Stability

As we train your body for improved mobility and range of motion (ROM), we must also train for greater stability or foundational strength—this is what will allow you to control stronger, unrestrained patterns of movement.  Stability is critical to generating a firm “rebound” response; to ensuring that energy isn’t absorbed, but passed on to add power to your next action.

You can do a simple self-assessment that will give you an idea of how stable you are:

  • Start by standing on one leg facing a full-length mirror.
  • Squat down reaching your other foot as far forward as possible without letting it touch the ground (if needed, you can use the back of a chair for support). While squatting, watch in the mirror to see if your knee moves fluidly or if it’s shaking a bit.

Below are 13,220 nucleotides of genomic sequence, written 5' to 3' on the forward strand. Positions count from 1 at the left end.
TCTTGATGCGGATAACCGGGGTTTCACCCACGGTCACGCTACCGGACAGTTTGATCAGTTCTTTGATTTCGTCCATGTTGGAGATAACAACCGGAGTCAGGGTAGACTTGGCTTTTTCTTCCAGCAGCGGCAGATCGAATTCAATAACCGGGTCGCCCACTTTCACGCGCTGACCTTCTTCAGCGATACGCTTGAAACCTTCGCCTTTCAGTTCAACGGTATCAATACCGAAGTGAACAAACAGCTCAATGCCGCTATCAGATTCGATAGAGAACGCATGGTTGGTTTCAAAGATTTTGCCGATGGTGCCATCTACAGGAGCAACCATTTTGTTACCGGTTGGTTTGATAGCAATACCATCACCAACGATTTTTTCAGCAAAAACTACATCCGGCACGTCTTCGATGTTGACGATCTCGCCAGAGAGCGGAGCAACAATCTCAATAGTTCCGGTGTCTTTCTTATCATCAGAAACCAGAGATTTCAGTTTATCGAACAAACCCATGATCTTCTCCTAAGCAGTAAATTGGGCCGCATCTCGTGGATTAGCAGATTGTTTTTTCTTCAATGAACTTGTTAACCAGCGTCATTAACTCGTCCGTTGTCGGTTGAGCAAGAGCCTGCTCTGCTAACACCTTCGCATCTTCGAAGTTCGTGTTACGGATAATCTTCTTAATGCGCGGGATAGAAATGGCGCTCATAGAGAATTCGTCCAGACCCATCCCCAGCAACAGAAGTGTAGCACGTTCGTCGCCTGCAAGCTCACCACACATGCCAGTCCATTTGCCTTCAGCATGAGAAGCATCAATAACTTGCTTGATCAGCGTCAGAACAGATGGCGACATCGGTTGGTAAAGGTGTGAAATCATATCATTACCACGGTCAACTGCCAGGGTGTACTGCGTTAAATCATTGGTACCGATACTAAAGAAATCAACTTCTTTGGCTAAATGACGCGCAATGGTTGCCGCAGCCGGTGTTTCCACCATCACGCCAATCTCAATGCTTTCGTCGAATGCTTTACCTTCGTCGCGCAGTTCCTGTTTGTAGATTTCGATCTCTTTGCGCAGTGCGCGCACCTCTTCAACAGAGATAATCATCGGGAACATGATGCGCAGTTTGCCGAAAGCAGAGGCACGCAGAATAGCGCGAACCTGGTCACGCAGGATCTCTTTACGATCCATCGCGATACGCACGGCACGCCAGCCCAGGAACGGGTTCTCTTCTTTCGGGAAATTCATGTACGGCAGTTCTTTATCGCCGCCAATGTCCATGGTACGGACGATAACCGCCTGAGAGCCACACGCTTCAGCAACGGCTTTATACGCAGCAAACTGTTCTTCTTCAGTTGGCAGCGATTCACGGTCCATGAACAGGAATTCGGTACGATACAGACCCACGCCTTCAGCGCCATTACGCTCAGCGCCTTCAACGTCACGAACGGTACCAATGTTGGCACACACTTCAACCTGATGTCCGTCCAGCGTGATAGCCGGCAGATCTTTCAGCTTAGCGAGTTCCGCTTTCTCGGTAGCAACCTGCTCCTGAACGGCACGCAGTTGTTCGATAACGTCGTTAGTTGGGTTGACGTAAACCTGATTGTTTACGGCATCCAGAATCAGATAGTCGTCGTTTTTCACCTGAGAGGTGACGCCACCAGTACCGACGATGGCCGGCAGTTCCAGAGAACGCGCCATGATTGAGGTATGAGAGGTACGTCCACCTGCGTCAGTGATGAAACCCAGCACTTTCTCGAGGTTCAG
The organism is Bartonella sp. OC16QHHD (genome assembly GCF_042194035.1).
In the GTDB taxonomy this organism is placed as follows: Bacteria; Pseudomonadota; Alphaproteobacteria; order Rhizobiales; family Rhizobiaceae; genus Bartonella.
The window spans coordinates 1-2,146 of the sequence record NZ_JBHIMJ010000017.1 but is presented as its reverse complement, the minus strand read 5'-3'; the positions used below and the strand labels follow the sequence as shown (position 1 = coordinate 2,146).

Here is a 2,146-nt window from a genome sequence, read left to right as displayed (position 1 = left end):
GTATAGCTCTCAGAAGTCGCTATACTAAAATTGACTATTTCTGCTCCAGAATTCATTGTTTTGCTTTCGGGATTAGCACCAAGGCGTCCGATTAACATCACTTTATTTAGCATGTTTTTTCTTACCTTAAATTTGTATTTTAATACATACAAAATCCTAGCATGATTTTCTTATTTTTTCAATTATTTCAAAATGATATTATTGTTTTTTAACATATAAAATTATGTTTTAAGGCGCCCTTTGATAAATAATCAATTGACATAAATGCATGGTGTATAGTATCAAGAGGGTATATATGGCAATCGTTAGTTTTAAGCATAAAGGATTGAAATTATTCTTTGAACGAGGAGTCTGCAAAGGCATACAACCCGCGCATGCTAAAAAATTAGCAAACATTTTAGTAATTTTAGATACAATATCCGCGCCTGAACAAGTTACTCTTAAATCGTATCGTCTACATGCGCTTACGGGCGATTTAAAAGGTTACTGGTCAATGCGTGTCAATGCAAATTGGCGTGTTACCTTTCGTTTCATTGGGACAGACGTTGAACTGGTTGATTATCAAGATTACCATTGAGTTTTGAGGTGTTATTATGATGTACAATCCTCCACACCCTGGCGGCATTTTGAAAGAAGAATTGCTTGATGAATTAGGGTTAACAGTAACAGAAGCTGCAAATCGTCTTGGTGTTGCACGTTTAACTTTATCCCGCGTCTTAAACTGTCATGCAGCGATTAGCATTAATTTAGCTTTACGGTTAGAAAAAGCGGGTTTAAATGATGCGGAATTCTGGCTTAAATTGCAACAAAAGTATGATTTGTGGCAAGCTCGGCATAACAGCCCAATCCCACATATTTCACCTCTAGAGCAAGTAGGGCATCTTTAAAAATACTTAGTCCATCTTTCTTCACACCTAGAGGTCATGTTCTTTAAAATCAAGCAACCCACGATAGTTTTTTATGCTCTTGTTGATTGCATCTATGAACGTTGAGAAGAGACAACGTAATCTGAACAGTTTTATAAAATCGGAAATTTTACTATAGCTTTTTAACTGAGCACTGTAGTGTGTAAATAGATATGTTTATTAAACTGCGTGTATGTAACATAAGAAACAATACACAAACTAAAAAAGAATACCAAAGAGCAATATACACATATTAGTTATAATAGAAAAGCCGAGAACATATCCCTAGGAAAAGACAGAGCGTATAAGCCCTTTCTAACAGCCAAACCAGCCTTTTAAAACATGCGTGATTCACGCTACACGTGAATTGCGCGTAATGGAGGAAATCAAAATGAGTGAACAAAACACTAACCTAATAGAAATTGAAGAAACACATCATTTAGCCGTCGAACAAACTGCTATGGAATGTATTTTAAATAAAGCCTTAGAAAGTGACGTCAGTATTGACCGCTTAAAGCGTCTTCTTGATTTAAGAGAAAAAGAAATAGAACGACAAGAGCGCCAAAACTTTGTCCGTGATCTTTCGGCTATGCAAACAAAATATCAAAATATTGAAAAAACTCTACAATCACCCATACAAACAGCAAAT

• Repeat the exercise, but this time reach your foot sideways and behind you. Continue to monitor the knee on your standing leg.
  • Now, switch legs and repeat exercise.

If you feel like you’re shaking or unsteady or you can actually see shaking in the mirror, you know there’s opportunity for improvement.

We’ll perform similar exercises in a calculated progression based on the origin or origins of your instability.  By doing the right exercises, we can teach your body to move as an integrated unit rather than as disjointed muscles.  This increases performance and prevents injury by eliminating the weak links and teaching muscles and other soft tissues to work together rather than on their own.